The Pandemic and E-commerce

The pandemic accelerated many existing trends including, many would claim, increasing use of E-commerce. But a recent IMF study shows a more complicated picture. E-commerce increased significantly from 2020 to 2021 but than decreased as lockdowns were reduced or ended. According to the IMF study, “On average, the online share of total spending rose sharply from 10.3 percent in 2019 to 14.9 percent at the peak of the pandemic, but then fell to 12.2 percent in 2021. Essentially the growth in Ecommerce is now at pre-pandemic trends, at least in some countries. Yes, that’s right, there is lots of variability in the data across countries. “We find that e-commerce increased more in economies with a higher pre-COVID share of online transactions in total consumption, exacerbating the digital divide across economies. For example, Singapore, Canada and the United Kingdom had high shares to begin with, and their online penetration went up even more during the pandemic. On the other hand, countries like Brazil and Thailand had low online shares pre-COVID, and they experienced less of an acceleration.” We still have a lot to learn from the pandemic (ongoing, btw) and not just about the virus itself.

China Corner:  Where Will The Growth Come From?

In our book and in talks over the last year, we’ve pointed out that GDP growth essentially comes from two things: an increase in the working age population and an increase in productivity. Then we point out that China’s working age population has been decreasing for more than half a decade and its productivity increases have been decreasing. Caleb Watney of the Institute for Progress (Has anyone ever started an Institute for Regress?…oh, wait, that would be Vladimir Putin) has created a helpful chart documenting China’s declining increases in productivity (see below). China’s GDP growth target this year is 5.5 percent and it is taking measures to meet it, including by having provincial governments engage in more infrastructure projects. But such projects do not increase productivity so it will be empty GDP growth. We have been writing and saying for a number of years now that China’s GDP growth will be similar to America’s and Europe’s over the next ten years. In fact, depending on policy in the U.S., we could easily imagine U.S. GDP growth being larger than China’s over the next decade. We are in a new era and our expectations and strategies need to match it.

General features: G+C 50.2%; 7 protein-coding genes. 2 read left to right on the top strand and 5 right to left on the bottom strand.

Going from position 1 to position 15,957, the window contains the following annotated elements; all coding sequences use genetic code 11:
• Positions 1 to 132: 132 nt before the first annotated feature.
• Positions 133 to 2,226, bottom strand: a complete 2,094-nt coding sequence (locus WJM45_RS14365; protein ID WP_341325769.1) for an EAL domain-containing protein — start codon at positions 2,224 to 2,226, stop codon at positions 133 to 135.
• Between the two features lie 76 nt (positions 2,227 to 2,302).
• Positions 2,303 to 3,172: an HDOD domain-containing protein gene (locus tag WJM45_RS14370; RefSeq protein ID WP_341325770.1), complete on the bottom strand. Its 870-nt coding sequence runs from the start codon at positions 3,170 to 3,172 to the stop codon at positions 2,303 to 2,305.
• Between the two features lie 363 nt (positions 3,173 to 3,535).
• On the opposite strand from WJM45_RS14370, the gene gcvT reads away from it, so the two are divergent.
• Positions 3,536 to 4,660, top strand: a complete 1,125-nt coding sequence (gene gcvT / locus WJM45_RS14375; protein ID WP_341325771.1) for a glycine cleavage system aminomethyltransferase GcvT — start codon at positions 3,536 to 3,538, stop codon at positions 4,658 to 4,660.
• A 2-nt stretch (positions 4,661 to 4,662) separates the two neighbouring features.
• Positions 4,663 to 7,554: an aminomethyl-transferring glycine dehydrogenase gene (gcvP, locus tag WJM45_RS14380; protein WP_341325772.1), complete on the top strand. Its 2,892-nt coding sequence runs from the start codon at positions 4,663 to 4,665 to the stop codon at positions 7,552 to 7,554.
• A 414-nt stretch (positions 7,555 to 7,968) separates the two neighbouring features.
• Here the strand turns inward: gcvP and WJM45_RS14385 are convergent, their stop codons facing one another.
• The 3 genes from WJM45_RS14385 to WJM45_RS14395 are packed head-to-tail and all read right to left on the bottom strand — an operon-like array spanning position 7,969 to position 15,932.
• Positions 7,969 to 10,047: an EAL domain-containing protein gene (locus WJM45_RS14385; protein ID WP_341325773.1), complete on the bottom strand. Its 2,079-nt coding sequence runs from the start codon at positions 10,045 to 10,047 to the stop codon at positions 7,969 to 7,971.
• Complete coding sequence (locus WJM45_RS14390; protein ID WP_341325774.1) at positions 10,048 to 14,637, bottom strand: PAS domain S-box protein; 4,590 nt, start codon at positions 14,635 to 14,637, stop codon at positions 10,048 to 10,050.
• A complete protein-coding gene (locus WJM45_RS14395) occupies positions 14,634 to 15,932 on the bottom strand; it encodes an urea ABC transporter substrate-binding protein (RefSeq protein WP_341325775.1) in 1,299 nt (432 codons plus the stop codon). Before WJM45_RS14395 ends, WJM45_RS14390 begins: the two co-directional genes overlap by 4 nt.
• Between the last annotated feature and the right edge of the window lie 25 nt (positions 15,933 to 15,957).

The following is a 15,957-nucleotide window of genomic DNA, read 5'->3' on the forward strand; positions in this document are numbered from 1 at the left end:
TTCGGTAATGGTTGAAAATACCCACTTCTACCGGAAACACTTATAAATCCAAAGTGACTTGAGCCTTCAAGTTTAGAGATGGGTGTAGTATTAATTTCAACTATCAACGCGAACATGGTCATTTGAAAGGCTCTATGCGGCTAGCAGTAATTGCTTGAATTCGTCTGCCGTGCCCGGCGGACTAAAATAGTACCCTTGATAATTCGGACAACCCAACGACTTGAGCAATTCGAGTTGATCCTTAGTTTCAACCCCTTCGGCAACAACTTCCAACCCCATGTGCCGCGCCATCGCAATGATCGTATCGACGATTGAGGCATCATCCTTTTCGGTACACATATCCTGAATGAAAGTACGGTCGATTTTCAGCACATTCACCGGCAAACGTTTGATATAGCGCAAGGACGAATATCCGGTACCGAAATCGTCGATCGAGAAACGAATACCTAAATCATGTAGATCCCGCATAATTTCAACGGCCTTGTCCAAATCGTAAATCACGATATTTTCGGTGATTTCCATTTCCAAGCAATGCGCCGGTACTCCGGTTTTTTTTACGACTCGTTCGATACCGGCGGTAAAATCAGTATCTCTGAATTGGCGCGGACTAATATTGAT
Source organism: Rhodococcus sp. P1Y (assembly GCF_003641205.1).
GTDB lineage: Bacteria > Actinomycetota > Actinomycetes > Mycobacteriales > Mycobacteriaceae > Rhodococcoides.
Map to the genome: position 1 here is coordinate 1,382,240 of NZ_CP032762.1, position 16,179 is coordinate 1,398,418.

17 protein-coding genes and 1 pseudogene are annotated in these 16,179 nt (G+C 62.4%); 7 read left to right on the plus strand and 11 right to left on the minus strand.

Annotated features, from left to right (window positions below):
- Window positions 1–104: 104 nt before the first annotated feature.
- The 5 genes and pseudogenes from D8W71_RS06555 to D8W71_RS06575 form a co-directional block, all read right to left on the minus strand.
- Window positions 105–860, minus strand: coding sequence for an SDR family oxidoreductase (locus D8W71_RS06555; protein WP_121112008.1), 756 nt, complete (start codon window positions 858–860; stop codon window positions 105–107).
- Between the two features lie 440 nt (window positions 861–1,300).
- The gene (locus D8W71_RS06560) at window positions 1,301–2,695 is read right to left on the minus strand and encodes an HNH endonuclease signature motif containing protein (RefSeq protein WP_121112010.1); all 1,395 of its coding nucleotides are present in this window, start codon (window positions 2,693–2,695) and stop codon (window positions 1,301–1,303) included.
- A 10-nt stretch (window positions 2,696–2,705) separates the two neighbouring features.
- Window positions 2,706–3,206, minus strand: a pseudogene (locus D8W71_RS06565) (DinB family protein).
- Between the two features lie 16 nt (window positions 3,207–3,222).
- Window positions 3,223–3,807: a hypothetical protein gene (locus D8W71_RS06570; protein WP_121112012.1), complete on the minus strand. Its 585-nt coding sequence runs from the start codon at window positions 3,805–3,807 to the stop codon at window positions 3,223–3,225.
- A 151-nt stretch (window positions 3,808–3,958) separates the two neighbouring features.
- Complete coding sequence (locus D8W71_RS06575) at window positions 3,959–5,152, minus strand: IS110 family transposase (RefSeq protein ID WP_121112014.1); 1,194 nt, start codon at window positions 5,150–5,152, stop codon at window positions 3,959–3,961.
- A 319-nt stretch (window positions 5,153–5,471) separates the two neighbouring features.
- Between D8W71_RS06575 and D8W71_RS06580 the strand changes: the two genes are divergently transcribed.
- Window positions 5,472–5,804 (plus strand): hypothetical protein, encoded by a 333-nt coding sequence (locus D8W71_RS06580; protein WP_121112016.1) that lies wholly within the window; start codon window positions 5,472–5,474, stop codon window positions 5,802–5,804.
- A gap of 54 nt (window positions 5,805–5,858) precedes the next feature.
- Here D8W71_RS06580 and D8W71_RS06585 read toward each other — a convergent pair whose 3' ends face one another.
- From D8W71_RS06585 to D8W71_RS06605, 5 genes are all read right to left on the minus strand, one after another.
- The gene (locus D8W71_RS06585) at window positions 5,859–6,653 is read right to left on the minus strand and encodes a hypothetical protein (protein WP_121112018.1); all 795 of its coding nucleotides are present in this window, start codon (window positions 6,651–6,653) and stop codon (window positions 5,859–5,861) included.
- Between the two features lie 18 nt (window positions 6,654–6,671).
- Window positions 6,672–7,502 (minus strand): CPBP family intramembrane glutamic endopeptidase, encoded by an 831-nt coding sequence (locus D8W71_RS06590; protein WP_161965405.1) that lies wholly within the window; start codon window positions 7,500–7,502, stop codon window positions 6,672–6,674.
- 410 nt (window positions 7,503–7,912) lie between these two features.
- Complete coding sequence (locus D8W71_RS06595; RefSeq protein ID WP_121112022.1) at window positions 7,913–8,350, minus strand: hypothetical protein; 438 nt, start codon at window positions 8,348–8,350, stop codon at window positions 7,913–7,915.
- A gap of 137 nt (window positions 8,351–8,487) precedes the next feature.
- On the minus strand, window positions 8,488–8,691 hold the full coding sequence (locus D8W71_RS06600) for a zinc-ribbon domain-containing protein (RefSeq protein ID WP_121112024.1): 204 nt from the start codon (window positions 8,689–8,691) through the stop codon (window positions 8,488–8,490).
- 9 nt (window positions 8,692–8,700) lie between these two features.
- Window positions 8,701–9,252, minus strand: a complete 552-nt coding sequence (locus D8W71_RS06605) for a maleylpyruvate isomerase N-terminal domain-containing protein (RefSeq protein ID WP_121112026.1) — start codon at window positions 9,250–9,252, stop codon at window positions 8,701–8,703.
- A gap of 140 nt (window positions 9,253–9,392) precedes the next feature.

Update to last week’s China Corner: Last week we noted China is slowly changing its zero covid policy to a 0.9 policy. But since then, China has more or less shut down Shanghai so it’s now perhaps a 0.4 policy. You can see angst from those shut down here and here. And, despite a number of people telling me Shanghai’s Covid outbreaks would not affect supply chains, you can see congestion at Shanghai Port, the largest port in the world, is bad. Presumably, China will contain Covid in Shanghai as it successfully did earlier in Shenzhen, but it will do so at great economic and social cost.